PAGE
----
PALMER -- Workers put the finishing touches on booths and buildings Wednesday, prepping for the opening of the Alaska State Fair at noon Thursday.
The fair is always about food, rides, music and people -- and this year is no exception. Organizers hope the weather will hold and draw even larger crowds than the almost 300,000 people who attended last year.
In the midday sun, a flatbed truck carried heaps of vegetables down a road lined with vendors. Chickens were judged in the livestock exhibits barn. Spa salesmen uncovered and arranged hot tubs on the deck of one booth.
The first whiffs of burger grease filled the air.
Best time for grown-ups to hit the fair this year? Weekdays. Kids are in school. The crowds are thinner. And fair organizers are offering deals to entice potential fair-goers.
• Adult tickets Monday through Thursday are $10 (they're $12 on weekends). Kids and seniors pay $6 instead of $7.
• Thursday would also be a good day for saving money. Entrance to the fair between noon and 2 p.m. is only $2.
• Friday, kids under 12 get into the fair free.
• Sept. 1 and Sept. 2 are Buddy Days, where entrance to the fair and rides are two-for-one.
Another secret for thrifty fair-goers: Buy concert tickets at the fair box office, located behind the Borealis Stage fence, and avoid online convenience fees.
At the fair, food is king. Coming with an empty stomach is essential.
"Food is the number-one attraction," said Dean Phipps, fair marketing director.
Of the approximately 475 fair vendors, 70 sell food. Old favorites remain. The cream puff stand sits across the road from barbecue turkey legs. Elephant ears, pork chops on a stick and corn on the cob are all available. There are three new booths on the purple trail selling Thai, chowder and gourmet hot dogs. Feeling adventurous? Original Gourmet Ice Cream Bars is serving up chocolate-covered bacon.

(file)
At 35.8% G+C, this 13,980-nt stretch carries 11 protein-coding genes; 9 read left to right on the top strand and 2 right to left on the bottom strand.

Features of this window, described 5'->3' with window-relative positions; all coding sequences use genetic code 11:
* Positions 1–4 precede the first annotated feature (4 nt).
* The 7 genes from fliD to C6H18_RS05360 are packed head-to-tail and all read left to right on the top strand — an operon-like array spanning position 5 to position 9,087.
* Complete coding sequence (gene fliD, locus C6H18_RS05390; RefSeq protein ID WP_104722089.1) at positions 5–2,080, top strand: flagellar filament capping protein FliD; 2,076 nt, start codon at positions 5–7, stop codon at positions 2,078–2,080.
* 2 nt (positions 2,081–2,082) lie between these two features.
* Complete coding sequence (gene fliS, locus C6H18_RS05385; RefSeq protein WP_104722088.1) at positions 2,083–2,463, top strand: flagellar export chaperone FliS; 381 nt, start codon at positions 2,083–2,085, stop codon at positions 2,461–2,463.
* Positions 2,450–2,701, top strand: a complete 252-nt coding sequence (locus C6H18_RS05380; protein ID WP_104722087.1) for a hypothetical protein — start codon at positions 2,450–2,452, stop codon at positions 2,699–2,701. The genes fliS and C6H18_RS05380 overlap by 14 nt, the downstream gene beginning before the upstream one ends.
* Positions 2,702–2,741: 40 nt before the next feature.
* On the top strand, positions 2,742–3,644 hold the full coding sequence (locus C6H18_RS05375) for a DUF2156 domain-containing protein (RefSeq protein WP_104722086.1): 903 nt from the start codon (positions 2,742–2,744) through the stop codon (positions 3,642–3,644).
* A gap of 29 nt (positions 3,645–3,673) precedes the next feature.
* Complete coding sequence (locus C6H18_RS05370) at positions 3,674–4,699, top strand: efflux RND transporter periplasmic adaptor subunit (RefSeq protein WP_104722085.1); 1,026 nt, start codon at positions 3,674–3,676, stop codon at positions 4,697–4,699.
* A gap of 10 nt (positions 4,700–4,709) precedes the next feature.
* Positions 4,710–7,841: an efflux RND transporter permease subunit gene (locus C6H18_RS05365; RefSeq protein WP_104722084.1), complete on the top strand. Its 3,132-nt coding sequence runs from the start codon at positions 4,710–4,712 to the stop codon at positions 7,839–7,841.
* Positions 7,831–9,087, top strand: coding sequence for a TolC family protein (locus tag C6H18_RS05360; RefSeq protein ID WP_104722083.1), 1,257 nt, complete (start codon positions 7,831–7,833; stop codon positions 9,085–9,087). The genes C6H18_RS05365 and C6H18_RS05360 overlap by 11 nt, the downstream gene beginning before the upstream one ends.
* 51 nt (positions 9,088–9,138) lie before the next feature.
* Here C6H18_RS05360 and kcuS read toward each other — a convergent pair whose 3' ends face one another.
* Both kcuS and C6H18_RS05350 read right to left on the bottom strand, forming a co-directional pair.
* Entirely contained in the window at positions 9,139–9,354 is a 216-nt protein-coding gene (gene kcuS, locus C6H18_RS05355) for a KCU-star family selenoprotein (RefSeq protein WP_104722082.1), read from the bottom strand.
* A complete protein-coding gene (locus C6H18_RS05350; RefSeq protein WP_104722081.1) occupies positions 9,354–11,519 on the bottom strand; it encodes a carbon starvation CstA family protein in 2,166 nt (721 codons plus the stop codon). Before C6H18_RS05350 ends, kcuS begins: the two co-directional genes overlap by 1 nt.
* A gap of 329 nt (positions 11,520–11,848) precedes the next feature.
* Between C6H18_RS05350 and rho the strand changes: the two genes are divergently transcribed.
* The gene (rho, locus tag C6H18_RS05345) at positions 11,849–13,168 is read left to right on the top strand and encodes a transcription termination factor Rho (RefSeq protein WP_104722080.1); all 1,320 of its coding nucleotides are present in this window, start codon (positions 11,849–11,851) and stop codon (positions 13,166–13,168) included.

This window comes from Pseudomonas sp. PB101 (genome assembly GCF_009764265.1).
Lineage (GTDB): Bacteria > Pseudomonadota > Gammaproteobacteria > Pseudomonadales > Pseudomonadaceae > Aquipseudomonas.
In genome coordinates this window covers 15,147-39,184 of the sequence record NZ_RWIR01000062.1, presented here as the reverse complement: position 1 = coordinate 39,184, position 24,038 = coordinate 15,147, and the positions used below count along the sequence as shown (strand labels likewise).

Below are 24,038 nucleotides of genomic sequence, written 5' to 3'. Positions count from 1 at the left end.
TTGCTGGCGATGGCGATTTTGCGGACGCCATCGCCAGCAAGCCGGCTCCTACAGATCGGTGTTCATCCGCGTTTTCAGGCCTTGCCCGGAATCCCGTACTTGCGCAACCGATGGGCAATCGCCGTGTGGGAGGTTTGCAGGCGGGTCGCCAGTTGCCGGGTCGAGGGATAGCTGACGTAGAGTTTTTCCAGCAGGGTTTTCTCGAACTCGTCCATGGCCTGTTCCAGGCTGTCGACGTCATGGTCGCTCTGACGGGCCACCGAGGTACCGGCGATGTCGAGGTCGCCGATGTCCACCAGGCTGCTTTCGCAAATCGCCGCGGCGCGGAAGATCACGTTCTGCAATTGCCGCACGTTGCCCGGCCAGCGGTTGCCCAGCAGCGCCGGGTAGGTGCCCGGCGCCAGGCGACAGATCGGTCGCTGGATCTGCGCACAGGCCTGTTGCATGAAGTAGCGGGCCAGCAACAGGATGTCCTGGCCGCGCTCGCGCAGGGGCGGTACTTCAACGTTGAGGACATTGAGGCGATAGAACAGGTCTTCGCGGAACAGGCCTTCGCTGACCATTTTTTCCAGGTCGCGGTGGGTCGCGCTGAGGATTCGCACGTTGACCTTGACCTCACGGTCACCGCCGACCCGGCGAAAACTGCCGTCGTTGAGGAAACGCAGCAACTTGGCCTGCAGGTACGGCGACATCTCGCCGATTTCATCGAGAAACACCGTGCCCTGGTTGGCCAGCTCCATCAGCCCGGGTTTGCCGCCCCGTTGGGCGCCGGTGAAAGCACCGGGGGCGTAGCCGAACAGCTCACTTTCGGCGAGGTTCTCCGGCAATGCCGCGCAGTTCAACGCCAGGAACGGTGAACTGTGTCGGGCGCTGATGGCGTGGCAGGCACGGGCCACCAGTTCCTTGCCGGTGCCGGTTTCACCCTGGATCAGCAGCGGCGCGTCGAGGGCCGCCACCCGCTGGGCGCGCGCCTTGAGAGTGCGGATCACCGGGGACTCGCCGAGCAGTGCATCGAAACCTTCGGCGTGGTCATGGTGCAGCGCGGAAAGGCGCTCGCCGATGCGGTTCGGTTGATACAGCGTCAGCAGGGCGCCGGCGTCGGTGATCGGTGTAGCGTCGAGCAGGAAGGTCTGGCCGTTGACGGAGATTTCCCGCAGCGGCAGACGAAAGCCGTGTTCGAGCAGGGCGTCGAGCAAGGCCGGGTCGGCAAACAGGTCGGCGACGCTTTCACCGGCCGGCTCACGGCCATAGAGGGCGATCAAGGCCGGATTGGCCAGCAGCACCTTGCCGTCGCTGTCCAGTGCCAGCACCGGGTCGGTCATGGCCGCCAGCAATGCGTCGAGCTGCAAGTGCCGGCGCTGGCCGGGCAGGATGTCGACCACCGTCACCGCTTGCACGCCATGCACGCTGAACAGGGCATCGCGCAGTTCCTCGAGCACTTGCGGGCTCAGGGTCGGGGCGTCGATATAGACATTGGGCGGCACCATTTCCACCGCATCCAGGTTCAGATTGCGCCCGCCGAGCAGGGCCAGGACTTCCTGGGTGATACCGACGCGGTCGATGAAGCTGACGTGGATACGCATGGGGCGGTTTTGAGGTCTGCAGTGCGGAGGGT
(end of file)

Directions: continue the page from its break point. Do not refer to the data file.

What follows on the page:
"I walk 12 to 15 miles per day so I can eat here," Phipps said. "I could drive here, drive there, but (walking) at least allows me to indulge myself once in a while."
Over at Brad's World Reptiles, terrariums are placed in groups around the large warehouse, partially disguised by wild grasses that give the exhibit a desert theme. The reptiles on display include everything from a palm-sized baby tortoise to an alligator named Jose. To get the cold-blooded animals to Alaska, they are put in chilled boxes and flown here, said Paige Newcomb, an educator for the exhibit.
"Snakes on a plane," she said with a laugh, while she swept the exhibit floor.
In the big barn, poultry judge Phyllis Burney held a Rhode Island Red rooster named Jehosaphat by its ankles, running her hand along its breastbone. She estimated she'd be looking at 100 pens Wednesday, evaluating farm fowl for the poultry competition.
A good bird has intact feathers, a comb that hasn't been blackened by frostbite, and clean feet, she said.
"Give 'em a pedicure, give 'em a manicure, take some Dawn soap and give it a bath," she said. "Those chickens love to be pampered."
Fair question of the day: What's your favorite drink at the state fair? Post your response in the comments field below.
By KAYLIN BETTINGER